Iswarchandra Vidyasagar and Social Reforms
Iswarchandra Vidyasagar is described as having the genius and wisdom of an ancient sage, the energy of an Englishman and the heart of a Bengali mother.
Iswarchandra Vidyasagar was born on September 26, 1820, in Birsingha village of Midnapore district in a poor Brahmin family.
Iswarchandra Vidyasagar moved to Calcutta after his elementary education where he studied Sanskrit grammar, literature, Vedanta philosophy, logic, astronomy, and Hindu law, and received the title of Vidyasagar, Ocean of Learning at age 21. He even studied English literature and philosophy and was appointed as principal of Calcutta’s Sanskrit College at the young age of 30.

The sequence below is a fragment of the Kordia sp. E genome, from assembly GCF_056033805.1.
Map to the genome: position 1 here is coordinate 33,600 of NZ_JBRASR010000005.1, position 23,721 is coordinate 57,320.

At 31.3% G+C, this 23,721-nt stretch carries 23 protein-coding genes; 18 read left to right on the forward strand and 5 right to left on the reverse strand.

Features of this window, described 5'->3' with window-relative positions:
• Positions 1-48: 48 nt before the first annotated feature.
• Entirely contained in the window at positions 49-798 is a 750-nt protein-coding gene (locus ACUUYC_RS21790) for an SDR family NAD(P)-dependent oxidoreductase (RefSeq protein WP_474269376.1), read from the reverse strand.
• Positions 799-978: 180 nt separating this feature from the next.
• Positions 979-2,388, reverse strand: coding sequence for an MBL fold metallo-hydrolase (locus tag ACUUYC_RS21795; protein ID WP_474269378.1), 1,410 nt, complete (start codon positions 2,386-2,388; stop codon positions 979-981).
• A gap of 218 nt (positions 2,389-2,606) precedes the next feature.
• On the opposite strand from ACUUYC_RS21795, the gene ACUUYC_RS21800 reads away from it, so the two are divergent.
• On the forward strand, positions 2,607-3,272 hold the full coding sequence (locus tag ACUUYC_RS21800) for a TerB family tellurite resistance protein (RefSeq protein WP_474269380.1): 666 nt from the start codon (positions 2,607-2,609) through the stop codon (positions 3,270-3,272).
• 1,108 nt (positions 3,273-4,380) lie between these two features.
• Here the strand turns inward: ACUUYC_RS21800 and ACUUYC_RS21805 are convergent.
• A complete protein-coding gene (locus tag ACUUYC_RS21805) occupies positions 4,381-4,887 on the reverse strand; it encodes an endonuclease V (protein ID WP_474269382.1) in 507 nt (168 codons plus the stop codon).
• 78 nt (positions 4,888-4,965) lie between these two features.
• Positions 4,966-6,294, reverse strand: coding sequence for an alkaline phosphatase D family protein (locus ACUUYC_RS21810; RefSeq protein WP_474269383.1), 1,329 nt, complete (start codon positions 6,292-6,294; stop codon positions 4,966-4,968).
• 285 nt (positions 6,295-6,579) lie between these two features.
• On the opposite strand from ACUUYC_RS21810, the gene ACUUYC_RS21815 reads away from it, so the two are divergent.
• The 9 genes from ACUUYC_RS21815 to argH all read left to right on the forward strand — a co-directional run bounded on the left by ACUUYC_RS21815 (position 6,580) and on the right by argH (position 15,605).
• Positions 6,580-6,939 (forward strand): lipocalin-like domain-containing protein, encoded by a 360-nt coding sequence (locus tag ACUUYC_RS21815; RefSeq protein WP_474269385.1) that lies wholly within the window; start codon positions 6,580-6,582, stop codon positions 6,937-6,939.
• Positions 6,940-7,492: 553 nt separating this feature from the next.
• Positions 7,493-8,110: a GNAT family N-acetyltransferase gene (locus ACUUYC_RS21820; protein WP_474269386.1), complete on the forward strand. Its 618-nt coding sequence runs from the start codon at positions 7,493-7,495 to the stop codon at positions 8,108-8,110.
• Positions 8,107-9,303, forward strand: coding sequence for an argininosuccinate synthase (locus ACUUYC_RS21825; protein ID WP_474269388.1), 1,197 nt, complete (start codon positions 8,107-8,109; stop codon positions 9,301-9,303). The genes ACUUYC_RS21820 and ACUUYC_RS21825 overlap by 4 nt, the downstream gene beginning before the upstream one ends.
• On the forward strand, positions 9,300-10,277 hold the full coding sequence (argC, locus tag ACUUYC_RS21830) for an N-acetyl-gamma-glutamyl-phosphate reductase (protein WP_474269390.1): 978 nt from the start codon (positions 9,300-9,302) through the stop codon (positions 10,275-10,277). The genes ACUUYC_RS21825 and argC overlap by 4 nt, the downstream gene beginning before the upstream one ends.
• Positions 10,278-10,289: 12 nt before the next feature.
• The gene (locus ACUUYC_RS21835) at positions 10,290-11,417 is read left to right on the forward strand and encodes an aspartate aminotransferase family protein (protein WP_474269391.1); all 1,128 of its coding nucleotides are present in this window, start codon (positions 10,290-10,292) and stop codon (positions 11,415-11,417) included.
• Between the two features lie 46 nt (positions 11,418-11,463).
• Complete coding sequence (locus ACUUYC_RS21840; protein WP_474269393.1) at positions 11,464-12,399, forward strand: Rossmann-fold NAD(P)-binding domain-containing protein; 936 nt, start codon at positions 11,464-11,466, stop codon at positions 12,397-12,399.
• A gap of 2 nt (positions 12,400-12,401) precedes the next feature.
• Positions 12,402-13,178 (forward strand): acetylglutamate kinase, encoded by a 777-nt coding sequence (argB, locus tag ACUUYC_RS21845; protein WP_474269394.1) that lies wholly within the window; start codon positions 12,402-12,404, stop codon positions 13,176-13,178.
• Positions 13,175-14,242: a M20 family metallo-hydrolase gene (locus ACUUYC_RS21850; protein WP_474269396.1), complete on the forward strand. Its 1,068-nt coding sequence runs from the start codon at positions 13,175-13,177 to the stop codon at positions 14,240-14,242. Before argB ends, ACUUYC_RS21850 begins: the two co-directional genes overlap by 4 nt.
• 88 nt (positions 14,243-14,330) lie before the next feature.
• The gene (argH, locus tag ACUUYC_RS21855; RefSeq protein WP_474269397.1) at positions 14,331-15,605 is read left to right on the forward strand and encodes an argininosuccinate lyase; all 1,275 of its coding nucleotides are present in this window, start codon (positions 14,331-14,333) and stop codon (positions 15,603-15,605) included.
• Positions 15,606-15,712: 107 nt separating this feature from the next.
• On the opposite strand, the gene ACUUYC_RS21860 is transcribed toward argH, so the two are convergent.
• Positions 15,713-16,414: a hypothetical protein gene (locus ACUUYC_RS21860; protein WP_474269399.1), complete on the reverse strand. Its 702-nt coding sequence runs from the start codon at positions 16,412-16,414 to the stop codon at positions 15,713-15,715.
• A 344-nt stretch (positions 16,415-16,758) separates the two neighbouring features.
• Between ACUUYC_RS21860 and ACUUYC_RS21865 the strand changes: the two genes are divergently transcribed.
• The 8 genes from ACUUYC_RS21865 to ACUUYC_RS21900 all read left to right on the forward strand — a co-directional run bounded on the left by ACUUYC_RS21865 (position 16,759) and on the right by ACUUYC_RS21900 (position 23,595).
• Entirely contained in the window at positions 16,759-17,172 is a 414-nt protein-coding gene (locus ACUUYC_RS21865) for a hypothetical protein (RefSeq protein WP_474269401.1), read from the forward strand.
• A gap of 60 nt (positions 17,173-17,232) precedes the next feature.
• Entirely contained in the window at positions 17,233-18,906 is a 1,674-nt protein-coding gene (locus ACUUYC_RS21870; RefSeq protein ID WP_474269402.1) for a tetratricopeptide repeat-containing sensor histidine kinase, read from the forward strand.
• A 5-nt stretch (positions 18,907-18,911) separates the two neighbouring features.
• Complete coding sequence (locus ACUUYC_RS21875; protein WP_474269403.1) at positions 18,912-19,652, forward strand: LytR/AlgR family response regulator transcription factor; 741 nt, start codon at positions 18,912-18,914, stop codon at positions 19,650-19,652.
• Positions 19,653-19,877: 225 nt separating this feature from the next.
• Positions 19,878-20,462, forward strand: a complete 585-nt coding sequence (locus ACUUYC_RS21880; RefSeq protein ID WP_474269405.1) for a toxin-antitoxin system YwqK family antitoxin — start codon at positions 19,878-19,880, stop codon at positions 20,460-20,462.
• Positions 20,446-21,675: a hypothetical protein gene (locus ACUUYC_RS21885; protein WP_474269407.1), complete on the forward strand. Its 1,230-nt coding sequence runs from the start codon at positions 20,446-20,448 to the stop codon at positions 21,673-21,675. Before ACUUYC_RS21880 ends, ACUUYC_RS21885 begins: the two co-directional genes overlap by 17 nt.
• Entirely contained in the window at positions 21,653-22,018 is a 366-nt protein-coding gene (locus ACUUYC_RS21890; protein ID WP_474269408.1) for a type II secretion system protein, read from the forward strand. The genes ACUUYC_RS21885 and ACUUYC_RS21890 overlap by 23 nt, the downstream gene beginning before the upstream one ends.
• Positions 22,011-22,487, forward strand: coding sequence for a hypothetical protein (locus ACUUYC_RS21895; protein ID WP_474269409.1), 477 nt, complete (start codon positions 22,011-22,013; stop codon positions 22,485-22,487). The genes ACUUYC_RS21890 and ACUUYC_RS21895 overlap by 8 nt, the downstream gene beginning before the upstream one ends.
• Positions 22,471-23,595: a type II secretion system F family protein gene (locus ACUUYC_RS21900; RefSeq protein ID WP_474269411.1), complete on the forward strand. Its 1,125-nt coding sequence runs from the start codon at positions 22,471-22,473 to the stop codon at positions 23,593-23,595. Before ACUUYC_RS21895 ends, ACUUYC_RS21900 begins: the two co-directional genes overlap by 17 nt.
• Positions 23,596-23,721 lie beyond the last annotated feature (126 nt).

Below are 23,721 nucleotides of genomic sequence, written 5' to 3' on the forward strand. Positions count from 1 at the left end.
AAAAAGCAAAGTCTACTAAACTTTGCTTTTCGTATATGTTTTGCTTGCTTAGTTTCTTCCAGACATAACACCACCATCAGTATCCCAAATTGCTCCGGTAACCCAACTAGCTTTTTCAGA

The Borno Porichoy, his Bengali primer, reconstructed the modern Bengali alphabet. Even after 125 years after his death in 1891 it remains every child’s introduction to learning and writing the language in Bengal.
Vidyasagar launched a powerful attack on the practice of child marriage pointing to social, ethical, and hygiene issues, and rejecting the validity of the Dharma Shastras that advocated it.
As a strong advocate of widow remarriage, he wrote his two famous tracts on the Marriage of Hindu Widows. Through his argument in reason and logic, he advocated that there was no prohibition on widows remarrying in the entire body of Smriti literature (the Sutras and the Sastras). His persistent efforts led to the enactment of the Hindu Widows Remarriage Act, known as Act XV in 1856.
He also campaigned against polygamy. He even petitioned the government for the prohibition of polygamy among Kulin Brahmins.